It is a generally held assumption that the EU economic free movement rights  are tools in the creation of a European internal market; and that their main goal is the (negative) market integration of different national markets.  Yet these freedoms do not determine how market integration is to proceed, or which kind of integrated European market will emerge.  The resulting market may be more or less regulated, and the creation of the relevant regulatory rules may be allocated to a variety of sources.  These options are reflected in the different proposed tests used to determine whether a national measure prima facie infringes one of the market freedoms.   The proposed tests fall into two main categories—broad tests and narrow tests—and each type has its own implications for European integration.  Broad tests, usually associated with obstacle tests or even with economic due process clauses, tend to be seen as having three main outcomes.  One result of broad tests is centralization, implying that ultimate decisions concerning the legitimacy of national law rests with EU institutions, and particularly with the Court of Justice of the European Union (“the Court” or “CJEU”).  Another outcome of broad tests is the possible harmonization of national laws through the European political process by increasing the amount of national legislation susceptible to being harmonized under Articles 114 to 118 on the Treaty on the Functioning of the European Union  (“TFEU”).   A third consequence of broad tests is deregulation through the elimination of national rules creating obstacles to trade.   Alternatively, narrow approaches—usually associated with discrimination or typological tests—are usually coupled with regulatory pluralism via a greater degree of control of the harmonization competences of the EU, decentralization through the protection of a greater sphere of Member States’ autonomy, and economic agnosticism.   Views on the potential...

Read the Complete Contribution as a PDF Document

Marriage, Same-Sex Partnership, and the German Constitution

By Anne Sanders
Abstract


Suggested Citation: Anne Sanders, Marriage, Same-Sex Partnership, and the German Constitution, 13 German Law Journal 911-940 (2012), available at http://www.germanlawjournal.com/index.php?pageID=11&artID=1448
A.  Introduction
Marriage today does not only involve private interests; it is also an important legal and political issue.  The question of what marriage means today and whether it should be open to same-sex unions is under debate all over the world.  In many countries, for example in Germany and the United States, such questions are not only debated in the political arena, but also in relation to constitutional law.  This Article will trace the development of how marriage has been understood in relation to German constitutional law and critically discuss the law’s approach to same-sex marriage.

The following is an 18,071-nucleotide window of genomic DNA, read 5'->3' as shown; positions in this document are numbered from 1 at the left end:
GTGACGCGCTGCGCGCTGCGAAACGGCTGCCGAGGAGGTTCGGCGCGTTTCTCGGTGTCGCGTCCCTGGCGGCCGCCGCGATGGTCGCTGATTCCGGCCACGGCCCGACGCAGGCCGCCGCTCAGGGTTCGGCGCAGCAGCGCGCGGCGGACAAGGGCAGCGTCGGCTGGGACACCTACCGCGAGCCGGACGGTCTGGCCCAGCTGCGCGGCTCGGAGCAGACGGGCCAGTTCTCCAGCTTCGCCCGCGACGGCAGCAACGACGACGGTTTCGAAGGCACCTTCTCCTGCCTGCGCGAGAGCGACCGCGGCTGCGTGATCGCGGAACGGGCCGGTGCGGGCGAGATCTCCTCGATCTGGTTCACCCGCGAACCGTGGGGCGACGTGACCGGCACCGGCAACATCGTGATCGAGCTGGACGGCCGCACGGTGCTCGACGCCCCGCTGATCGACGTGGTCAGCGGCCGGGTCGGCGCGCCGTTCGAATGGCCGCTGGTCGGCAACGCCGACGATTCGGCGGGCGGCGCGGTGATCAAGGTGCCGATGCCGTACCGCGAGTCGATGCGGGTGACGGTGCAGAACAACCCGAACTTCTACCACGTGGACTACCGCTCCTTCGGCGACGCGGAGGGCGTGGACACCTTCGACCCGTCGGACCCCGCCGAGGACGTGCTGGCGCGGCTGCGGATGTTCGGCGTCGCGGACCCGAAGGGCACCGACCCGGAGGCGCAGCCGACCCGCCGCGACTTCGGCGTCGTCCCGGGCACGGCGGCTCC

The Federal Constitutional Court of Germany (Bundesverfassungsgericht, FCC) celebrated its 60th anniversary in September of 2011.  Since 1951, the court has not only had a considerable influence on administrative and criminal law, but on family law as well.  This might be surprising to a non-German reader as not all constitutions include rights concerning marriage and family as guaranteed human rights.  The Basic Law, however, protects these rights in Article 6.
This article begins by applying a descriptive approach.  First is an introduction to the history of Germany’s constitutional protection of marriage and the drafting of Article 6.  Next, this article introduces the reader to the German constitutional understanding of marriage as developed in the case law of the German Federal Constitutional Court.  After supplementing this with a brief discussion of the court’s approach to divorce, the article then stresses the importance of gender equality to the constitutional understanding of marriage and discusses the case law related to unmarried cohabitation and same-sex partnerships.
Next, this Article assumes a more critical approach in evaluating the reasons given by the FCC and academic commentators for denying same-sex partners Article 6 protection.  Building on the case law of the FCC, this...

Read the Complete Contribution as a PDF Document